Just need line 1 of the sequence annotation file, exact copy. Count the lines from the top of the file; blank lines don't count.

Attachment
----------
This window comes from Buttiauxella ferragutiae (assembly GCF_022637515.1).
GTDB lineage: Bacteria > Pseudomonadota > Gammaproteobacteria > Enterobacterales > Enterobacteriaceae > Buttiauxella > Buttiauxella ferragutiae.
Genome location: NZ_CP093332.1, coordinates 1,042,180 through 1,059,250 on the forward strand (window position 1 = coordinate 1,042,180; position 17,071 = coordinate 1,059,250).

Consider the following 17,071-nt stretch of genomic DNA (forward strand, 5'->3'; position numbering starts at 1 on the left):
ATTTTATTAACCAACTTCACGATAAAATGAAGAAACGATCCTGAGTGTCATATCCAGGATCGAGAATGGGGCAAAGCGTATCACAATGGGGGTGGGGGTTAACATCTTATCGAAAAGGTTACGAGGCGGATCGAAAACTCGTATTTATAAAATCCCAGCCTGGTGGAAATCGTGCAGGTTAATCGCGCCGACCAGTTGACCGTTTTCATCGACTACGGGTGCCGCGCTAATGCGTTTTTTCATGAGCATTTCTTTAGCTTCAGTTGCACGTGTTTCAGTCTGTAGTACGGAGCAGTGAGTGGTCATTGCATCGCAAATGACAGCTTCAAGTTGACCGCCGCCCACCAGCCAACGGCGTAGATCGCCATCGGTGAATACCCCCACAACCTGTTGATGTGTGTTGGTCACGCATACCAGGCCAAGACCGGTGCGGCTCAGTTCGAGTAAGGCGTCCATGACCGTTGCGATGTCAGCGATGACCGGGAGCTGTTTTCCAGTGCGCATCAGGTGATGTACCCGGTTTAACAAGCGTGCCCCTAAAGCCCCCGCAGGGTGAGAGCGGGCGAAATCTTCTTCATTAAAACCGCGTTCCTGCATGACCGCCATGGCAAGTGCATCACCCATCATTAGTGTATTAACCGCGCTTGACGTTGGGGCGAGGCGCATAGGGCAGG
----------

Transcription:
This window comes from Buttiauxella ferragutiae (assembly GCF_022637515.1).